May. 1, 2022

Modern progressives have made life unaffordable

The deal between the Canadian Liberals and NDP and the corresponding federal budget presentation has intensified our problems. They have tried to assure us this inflation is short-term, but it is here to stay. The results will be an unruly recovery and a looming threat of a recession. They have doubled down on spending in Budget 2022, and there is no relief for small businesses or working people.

Progressive government policies refer to a socialist movement that speaks on working people’s behalf through government initiatives. The result is moral corruption and economic disaster. Efforts to redefine, reinvent, and re-imagine all aspects of society are crude. Our political class has developed a hero complex, believing it can manage our lives better than we can address them ourselves.  

When COVID began, Canada shut down its economy. Many businesses were shuttered, and people were laid off due to closures. Except for essential services and suppliers, everything came to a standstill. 

Governments tried to fill the income gap by creating new initiatives and extensive programs while re-imagining centuries-old economic models. The pocketbook issues of prices, wages, interest rates, and inflation are static and unchanged. The situation is absurd. Imprudent fiscal management threatens us with long-term economic hardship.

Governments could have temporarily subsidized incomes for people who could not work. Instead, they created an environment where people collected benefits that exceeded their regular wages. They are now contacting people to advise that they were not eligible for programs they applied for and demanding funds be repaid. They are adding recovery costs to the deficit with little hope of recovering anything.

Inflation is a tax on the people wasteful governments claim they want to help. Few would argue a short-term pandemic remedy was needed. However, these high-principled left-of-centre governments have developed a hero complex. Their actions inflict severe harm on individuals and businesses.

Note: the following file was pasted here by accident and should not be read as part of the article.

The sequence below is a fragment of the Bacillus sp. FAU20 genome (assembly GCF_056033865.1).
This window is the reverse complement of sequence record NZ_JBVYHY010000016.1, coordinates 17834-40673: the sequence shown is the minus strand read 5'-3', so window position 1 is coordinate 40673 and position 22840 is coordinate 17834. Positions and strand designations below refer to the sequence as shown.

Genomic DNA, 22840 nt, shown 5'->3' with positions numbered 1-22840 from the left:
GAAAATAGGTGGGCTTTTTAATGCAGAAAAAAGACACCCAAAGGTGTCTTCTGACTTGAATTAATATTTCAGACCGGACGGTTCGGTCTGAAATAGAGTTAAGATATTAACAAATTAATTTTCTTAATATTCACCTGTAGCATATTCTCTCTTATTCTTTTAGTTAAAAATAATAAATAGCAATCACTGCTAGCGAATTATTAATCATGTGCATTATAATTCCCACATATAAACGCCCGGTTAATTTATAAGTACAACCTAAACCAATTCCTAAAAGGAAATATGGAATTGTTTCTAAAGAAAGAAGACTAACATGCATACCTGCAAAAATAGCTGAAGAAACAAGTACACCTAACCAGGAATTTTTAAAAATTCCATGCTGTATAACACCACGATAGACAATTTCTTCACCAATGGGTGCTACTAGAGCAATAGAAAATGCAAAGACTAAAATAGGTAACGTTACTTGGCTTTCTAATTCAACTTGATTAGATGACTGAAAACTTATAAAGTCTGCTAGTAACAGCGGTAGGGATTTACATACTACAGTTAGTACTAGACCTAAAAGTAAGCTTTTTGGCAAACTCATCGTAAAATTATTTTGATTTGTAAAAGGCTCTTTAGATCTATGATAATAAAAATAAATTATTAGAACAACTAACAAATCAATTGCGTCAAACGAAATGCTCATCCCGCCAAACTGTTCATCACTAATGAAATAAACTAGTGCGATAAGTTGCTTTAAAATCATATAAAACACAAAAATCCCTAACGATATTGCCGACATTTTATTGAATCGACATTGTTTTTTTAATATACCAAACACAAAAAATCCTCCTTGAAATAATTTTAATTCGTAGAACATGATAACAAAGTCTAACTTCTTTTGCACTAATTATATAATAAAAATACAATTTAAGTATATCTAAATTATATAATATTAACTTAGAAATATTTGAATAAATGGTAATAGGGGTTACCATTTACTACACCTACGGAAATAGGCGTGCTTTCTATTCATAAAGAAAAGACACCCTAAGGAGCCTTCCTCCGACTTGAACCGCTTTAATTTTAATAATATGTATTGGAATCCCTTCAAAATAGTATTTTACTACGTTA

Increasing interest rates is the only tool for reducing inflation. Even with decent employment numbers, interest rates will more than double by Christmas. Borrowing money will become harder, paying credit cards will hurt more, and energy costs will continue to rise. 

We face a painful recession, a reduced standard of living, higher prices, and punitive conditions for home buyers and owners. 

Championing emission reduction targets in the middle of an inflationary bubble during a war involving one of the world’s largest energy producers is stupid. Until the possibilities of green energy are investigated, evaluated, and improved, we can continue to enjoy reasonable energy costs.

Our fairy-tale governments try to convince us that we can meet standards that are not achievable, are imprecisely costed, and require an adequately articulated list of necessary sacrifices.

There are basic needs where governments will be pushed to invest in the years ahead. Defence, healthcare, education, infrastructure, and the environment are top concerns for Canadians. Meeting those needs requires strong private-sector growth.

Carbon dioxide is not a pollutant. We must divorce the IPCC emission reduction nonsense from actual environmental pollution. Canadians strongly support protecting our air, land and water from contaminants. The IPCC, aided and abetted by the media, includes pictures of smokestacks spewing pollutants into the air in its articles. The stuff spewed is not carbon dioxide, which is colourless and odourless. The images, like the warnings of doom, are fiction.  

Gas and oil are necessary for the next few decades. Our governments must recognize Canadian oil as ethical, sensible, and the only alternative for our economic well-being in the future. We must generate more wealth if we want to maintain a decent standard of living, which means developing our petrochemical and mining industries.

Petrochemicals provide us with daily products, from anti-freeze to zippers. Without petrochemicals, we would have no charging stations, computers, cell phones, electrical transformers, coaxial cable, or fibre optics.

Buying an electric car without petrochemicals for the tires, insulation for the batteries, computers, wiring and interior decorations, carbon fibre for weight reduction, and lubricants for the bearings and motors gets you a $60,000 1,500 Kg ships anchor.

Our governments have run aground on the rocks of reality and must not be allowed to escape into the fantasies of climate change and a world order reset. As former PM Brian Mulroney quipped: “Ya gotta dance with the girl what brung ya.”